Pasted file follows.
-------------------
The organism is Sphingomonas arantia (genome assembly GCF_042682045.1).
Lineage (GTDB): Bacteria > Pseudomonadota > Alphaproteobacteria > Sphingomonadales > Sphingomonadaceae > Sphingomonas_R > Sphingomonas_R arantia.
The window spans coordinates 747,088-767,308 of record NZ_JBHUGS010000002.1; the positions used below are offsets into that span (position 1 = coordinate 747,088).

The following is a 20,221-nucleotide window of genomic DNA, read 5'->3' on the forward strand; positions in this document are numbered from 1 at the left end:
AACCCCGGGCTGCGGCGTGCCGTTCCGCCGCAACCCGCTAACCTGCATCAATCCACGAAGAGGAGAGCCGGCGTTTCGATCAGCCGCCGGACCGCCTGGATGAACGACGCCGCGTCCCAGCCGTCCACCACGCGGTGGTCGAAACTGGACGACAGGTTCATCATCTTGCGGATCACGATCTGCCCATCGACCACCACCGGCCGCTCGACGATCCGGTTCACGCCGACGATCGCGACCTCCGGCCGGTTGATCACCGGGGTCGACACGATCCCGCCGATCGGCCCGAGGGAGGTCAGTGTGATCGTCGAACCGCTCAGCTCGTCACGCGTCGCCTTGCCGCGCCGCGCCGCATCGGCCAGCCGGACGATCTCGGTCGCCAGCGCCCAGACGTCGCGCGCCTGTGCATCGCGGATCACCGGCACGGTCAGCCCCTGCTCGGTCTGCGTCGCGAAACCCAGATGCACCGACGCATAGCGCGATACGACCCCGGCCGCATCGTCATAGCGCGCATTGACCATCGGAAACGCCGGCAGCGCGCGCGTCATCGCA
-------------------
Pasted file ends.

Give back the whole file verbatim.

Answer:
The organism is Sphingomonas arantia (genome assembly GCF_042682045.1).
Lineage (GTDB): Bacteria > Pseudomonadota > Alphaproteobacteria > Sphingomonadales > Sphingomonadaceae > Sphingomonas_R > Sphingomonas_R arantia.
The window spans coordinates 747,088-767,308 of record NZ_JBHUGS010000002.1; the positions used below are offsets into that span (position 1 = coordinate 747,088).

The following is a 20,221-nucleotide window of genomic DNA, read 5'->3' on the forward strand; positions in this document are numbered from 1 at the left end:
AACCCCGGGCTGCGGCGTGCCGTTCCGCCGCAACCCGCTAACCTGCATCAATCCACGAAGAGGAGAGCCGGCGTTTCGATCAGCCGCCGGACCGCCTGGATGAACGACGCCGCGTCCCAGCCGTCCACCACGCGGTGGTCGAAACTGGACGACAGGTTCATCATCTTGCGGATCACGATCTGCCCATCGACCACCACCGGCCGCTCGACGATCCGGTTCACGCCGACGATCGCGACCTCCGGCCGGTTGATCACCGGGGTCGACACGATCCCGCCGATCGGCCCGAGGGAGGTCAGTGTGATCGTCGAACCGCTCAGCTCGTCACGCGTCGCCTTGCCGCGCCGCGCCGCATCGGCCAGCCGGACGATCTCGGTCGCCAGCGCCCAGACGTCGCGCGCCTGTGCATCGCGGATCACCGGCACGGTCAGCCCCTGCTCGGTCTGCGTCGCGAAACCCAGATGCACCGACGCATAGCGCGATACGACCCCGGCCGCATCGTCATAGCGCGCATTGACCATCGGAAACGCCGGCAGCGCGCGCGTCATCGCA